"Love in a hut"
For months on end, during one winter in the early 1920s, a young man lay at night on a bed in the croglofft of a primitive and dilapidated cottage near the end of the Llyn Peninsula, writing an extraordinary poem by candlelight, as his wife and infant daughter slept downstairs. Although the writer was only 21, his verse shows an assured handling of rhyme and rhythm, as well as an imaginative grasp of metaphor, as the opening lines of the poem illustrate.
No doubt the young man was proud of "Anadyomene". As it means literally "sprung from the waves" and is an adjective applied to Aphrodite, goddess of beauty, fertility and sexual love and as he was writing near and about the sea, in the company of his beautiful young wife and daughter, he may be forgiven for showing off his classical learning.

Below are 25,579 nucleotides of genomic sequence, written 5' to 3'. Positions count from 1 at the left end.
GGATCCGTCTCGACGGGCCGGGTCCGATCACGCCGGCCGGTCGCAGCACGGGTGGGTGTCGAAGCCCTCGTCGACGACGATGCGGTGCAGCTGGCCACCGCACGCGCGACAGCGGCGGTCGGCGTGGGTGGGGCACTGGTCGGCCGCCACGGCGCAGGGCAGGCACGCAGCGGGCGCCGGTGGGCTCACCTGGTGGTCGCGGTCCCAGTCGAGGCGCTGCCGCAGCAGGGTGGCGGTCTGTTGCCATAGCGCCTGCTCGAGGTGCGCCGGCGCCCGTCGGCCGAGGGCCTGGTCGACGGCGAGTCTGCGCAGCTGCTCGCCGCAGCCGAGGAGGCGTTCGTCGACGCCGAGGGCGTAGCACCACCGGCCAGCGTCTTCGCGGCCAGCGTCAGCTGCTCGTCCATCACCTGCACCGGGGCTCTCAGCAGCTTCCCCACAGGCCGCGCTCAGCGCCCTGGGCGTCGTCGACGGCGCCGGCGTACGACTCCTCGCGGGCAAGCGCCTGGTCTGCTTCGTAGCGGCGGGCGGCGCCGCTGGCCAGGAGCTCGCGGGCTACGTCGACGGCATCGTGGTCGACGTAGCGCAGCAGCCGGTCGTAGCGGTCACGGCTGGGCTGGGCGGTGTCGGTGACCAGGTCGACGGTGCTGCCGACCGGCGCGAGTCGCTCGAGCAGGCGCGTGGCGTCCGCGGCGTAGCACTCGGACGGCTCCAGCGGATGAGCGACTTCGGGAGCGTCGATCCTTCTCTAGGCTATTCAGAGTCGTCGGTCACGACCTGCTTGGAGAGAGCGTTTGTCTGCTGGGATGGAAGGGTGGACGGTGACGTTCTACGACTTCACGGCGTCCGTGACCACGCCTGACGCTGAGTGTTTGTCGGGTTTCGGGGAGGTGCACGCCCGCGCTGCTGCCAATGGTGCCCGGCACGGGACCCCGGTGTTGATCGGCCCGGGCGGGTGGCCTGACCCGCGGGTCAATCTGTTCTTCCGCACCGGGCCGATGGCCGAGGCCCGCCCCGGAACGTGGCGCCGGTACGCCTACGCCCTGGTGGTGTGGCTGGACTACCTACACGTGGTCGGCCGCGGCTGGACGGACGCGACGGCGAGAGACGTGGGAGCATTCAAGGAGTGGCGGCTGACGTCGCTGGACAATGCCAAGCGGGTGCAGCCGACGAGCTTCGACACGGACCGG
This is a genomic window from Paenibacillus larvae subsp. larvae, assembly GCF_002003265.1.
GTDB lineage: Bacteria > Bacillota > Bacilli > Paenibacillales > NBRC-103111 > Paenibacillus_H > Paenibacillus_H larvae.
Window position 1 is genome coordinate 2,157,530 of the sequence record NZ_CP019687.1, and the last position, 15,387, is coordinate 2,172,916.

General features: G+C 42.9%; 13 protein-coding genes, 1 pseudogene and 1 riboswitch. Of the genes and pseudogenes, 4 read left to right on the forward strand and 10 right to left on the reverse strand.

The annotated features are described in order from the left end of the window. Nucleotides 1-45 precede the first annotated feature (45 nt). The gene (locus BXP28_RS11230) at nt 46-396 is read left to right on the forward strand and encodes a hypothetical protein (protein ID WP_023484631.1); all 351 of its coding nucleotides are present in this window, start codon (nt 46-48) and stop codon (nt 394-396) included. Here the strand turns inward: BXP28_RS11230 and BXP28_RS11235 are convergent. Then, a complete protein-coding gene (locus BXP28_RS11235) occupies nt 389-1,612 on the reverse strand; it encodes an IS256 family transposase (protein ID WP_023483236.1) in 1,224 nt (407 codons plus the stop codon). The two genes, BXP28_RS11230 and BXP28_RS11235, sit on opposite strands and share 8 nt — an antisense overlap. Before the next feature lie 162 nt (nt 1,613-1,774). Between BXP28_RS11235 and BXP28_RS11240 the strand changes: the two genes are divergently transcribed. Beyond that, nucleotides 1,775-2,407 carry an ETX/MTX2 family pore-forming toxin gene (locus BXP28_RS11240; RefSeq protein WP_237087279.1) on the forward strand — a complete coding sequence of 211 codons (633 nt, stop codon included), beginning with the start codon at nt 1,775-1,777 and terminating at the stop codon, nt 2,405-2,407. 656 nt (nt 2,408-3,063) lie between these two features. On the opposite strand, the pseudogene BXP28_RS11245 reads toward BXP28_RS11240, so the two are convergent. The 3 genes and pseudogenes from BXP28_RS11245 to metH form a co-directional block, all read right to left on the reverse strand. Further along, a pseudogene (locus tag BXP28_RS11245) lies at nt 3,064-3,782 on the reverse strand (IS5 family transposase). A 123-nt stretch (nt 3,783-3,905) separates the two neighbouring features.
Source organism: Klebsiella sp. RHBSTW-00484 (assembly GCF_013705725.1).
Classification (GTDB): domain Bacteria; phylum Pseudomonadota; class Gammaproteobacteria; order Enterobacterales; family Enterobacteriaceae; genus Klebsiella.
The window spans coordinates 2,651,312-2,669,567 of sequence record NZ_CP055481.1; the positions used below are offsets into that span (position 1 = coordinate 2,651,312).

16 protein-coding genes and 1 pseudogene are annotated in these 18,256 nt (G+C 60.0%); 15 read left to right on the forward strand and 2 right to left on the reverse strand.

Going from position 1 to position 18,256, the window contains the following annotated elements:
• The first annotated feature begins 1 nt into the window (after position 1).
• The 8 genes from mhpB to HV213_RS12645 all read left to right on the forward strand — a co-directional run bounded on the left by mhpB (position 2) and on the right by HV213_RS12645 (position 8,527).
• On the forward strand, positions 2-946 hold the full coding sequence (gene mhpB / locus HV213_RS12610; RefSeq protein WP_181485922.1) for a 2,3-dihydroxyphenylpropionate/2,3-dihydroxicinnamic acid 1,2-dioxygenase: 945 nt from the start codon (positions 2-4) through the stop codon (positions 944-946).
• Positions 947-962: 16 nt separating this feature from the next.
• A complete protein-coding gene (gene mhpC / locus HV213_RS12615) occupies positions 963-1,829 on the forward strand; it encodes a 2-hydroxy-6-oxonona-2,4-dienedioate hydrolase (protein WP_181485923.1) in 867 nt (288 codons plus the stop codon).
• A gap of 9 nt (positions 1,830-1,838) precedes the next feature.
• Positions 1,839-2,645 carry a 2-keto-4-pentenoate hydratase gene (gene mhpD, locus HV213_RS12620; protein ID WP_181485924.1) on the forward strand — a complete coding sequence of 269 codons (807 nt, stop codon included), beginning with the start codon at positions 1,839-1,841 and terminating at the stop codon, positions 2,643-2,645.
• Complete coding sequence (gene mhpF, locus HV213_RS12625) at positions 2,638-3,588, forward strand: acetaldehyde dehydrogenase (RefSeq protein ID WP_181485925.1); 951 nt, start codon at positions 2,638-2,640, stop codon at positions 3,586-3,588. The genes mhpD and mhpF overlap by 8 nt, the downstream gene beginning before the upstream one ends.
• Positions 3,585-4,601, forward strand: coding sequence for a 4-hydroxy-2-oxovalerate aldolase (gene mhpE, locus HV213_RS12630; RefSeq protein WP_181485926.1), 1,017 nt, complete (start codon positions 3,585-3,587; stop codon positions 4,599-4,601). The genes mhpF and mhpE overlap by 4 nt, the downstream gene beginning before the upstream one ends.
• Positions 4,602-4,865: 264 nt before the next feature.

By the time he had finished, the poem consisted of about 1,500 lines of verse which, although containing clear echoes of earlier poets (as one would expect in the first work of a young writer), was quite unlike anything else being written at that time. When it was published in May 1924 it received critical acclaim from some of the established literary figures of the day, including T.E.Lawrence, who thought it "great stuff", and in a letter to his publisher wrote, "...what originality, what energy, what freshness and enthusiasm, and what a riot of glorious imagery and colour! Magnificent I call it!". The Spectator said in a review that the poem "...stands like a giant among the bagatelles and delicacies of most modern poets." Neither was it a nine days' wonder: half a century later, The Dictionary of National Biography described it as "...a humanistic allegory on the rejuvenation of man, projected in episodes and images of such flamboyant splendour that the work justly made him famous.".